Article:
After living in Japan for a few years and then returning to Australia, I realised there were words I used multiple times a day in Japan, that I wanted to say now, but there just wasn't an equivalent word in English.
But after a while I got back into Australian life and the need to say those words wasn't so urgent. Or I'd worked out a way to say what I wanted succinctly enough, even if it took a few extra words. I guess those words are more necessary in Japanese culture and every day life, but not so necessary when living in Australia.
Anyway, back to that list. There were a few words listed that reminded me of this and I thought, "Oh yeah! That's a word I used to use all the time, but I don't seem to need it as much now", and then there were a few that I'd never heard before, but seemed like they were made for me. When you hear that a language has words in it that were made to express a feeling or describe something that just so perfectly fits yourself, doesn't that make you feel like you belong in that country or that culture? It must be one of the reasons that Japanese life resonates so well with me.
Like "tsundoku". Japanese love to make up new words by squishing two or more words together. In the case of tsundoku, it's actually a word created way back around the Meiji era (1868-1912). Tsunde-oku means to pile things up for later use. Dokusho means reading books. So tsundoku means "piling up books to read later".
To think that people in the Meiji Era were piling so many books on their tatami next to their futons, that they made a word for it. And over a hundred years later people still have the same habit. A century of book hoarders.
One look at my bedside table and I know this word is meant for me. I cannot go past a second hand book store without finding some treasure, and my husband tries to keep me away from the Lifeline Book Fair... but it's for a good cause right? And yet, I'm often too busy to actually read any of them. So they pile up. For later reading. Tsundoku.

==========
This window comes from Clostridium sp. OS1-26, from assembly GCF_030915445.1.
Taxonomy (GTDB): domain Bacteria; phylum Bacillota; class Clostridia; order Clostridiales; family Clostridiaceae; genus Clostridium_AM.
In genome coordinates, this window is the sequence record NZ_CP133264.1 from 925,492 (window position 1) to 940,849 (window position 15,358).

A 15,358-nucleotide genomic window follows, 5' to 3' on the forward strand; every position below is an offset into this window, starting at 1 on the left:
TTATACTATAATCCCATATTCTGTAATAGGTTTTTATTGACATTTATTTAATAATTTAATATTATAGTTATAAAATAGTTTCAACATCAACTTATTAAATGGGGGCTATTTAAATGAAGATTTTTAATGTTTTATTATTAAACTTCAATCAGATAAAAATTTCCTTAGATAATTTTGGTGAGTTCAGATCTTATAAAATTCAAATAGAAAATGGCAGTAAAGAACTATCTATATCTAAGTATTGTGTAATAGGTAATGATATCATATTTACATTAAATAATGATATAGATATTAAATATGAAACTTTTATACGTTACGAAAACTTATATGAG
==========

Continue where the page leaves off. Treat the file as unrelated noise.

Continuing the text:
|New Year's Resolution to keep my tsundoku to no more than 6 books at a time. The bottom two are hardcovers to make the "floating book shelf" and don't count.|
I have long been an advocate of clothing that does not require ironing. It's not that I am overly dedicated to my career. I just like to spend the limited hours I have in my day doing something more productive than flattening my clothes before I put them on and they immediately get wrinkled again when I walk, sit, stand up, bend over or breath in and out. If that means eschewing linen then so be it.
Today as I sit writing this post I am wearing a merino wool dress. It's cool, it's light, it's soft and it does not wrinkle. I throw it in a cold wash and hang it on the line. When it's dry I can put it on again. I bought it for a trip because it was supposed to be "the perfect travel dress". I'm not going anywhere today.
I do own an iron. I use it for ironing tiny plastic beads together into coasters that my kids make. I use it to iron cotton fabric before I cut it up and sew it. I ironed my son's shirt before his Year 10 Formal. I think I used it total 4 times last year? Think of all the spare hours I have saved... so I can write blog posts about not using it!